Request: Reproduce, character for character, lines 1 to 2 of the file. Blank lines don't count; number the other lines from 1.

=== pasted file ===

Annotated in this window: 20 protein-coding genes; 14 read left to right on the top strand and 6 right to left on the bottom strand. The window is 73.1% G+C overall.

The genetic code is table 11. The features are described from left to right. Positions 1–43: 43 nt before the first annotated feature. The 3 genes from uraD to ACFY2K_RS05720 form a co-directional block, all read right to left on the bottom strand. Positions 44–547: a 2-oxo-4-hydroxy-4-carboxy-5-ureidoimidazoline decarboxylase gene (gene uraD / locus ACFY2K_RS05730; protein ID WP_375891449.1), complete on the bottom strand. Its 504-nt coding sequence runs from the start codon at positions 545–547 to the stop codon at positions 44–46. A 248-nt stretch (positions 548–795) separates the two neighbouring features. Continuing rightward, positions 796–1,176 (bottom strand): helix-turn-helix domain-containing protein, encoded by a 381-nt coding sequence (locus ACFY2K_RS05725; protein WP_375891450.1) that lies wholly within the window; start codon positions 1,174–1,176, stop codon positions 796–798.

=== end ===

Annotated in this window: 20 protein-coding genes; 14 read left to right on the top strand and 6 right to left on the bottom strand. The window is 73.1% G+C overall.

The genetic code is table 11. The features are described from left to right. Positions 1–43: 43 nt before the first annotated feature. The 3 genes from uraD to ACFY2K_RS05720 form a co-directional block, all read right to left on the bottom strand. Positions 44–547: a 2-oxo-4-hydroxy-4-carboxy-5-ureidoimidazoline decarboxylase gene (gene uraD / locus ACFY2K_RS05730; protein ID WP_375891449.1), complete on the bottom strand. Its 504-nt coding sequence runs from the start codon at positions 545–547 to the stop codon at positions 44–46. A 248-nt stretch (positions 548–795) separates the two neighbouring features. Continuing rightward, positions 796–1,176 (bottom strand): helix-turn-helix domain-containing protein, encoded by a 381-nt coding sequence (locus ACFY2K_RS05725; protein WP_375891450.1) that lies wholly within the window; start codon positions 1,174–1,176, stop codon positions 796–798.